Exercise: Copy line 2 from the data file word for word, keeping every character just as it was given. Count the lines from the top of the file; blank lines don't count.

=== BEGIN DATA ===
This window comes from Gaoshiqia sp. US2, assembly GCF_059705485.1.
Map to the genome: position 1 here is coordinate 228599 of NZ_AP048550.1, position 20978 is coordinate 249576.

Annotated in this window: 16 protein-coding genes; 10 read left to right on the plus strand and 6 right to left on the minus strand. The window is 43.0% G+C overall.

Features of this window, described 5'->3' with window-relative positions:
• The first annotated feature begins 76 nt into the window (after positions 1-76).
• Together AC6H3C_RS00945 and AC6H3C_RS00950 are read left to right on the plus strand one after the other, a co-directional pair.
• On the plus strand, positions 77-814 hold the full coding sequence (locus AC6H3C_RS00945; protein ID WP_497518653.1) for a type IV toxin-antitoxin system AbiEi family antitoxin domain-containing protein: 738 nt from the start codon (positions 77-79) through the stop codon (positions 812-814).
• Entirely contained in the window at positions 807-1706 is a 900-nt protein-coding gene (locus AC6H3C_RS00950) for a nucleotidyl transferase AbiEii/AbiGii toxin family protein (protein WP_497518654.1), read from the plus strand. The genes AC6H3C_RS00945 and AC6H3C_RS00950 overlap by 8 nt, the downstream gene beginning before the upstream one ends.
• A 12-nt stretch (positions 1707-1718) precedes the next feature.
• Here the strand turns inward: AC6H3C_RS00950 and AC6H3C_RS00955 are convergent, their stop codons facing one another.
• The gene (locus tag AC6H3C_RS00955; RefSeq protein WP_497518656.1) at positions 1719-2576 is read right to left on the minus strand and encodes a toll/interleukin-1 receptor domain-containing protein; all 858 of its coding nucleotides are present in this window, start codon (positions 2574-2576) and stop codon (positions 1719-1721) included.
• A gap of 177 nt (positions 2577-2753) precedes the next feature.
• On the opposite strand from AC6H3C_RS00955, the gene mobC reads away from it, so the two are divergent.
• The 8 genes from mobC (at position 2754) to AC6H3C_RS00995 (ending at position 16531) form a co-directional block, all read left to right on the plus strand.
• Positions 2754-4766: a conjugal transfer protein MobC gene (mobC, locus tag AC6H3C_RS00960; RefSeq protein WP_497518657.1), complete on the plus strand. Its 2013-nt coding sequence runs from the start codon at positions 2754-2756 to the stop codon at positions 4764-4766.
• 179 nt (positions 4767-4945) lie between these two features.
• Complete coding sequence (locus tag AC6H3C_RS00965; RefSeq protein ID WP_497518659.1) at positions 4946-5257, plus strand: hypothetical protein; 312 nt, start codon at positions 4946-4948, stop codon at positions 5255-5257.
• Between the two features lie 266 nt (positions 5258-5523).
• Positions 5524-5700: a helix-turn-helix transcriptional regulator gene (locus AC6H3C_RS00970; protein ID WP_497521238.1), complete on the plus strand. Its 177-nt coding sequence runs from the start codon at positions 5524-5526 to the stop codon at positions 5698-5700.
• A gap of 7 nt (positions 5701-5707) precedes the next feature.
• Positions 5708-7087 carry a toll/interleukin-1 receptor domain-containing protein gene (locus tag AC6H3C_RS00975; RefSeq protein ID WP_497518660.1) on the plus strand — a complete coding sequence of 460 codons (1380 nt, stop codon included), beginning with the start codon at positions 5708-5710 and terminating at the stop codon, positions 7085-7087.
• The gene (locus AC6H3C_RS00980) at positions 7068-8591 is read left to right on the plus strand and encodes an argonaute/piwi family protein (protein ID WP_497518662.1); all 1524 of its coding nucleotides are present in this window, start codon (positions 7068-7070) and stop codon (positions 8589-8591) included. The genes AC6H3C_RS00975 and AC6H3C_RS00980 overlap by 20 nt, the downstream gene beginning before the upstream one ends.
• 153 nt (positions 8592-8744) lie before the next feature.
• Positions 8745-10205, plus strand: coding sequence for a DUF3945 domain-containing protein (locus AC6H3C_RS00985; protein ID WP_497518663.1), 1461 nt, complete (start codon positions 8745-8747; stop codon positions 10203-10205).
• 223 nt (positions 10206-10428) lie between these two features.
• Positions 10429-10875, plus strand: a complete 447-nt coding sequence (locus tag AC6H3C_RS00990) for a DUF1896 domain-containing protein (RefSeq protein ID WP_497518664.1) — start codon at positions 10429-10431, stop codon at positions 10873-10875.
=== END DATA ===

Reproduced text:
Map to the genome: position 1 here is coordinate 228599 of NZ_AP048550.1, position 20978 is coordinate 249576.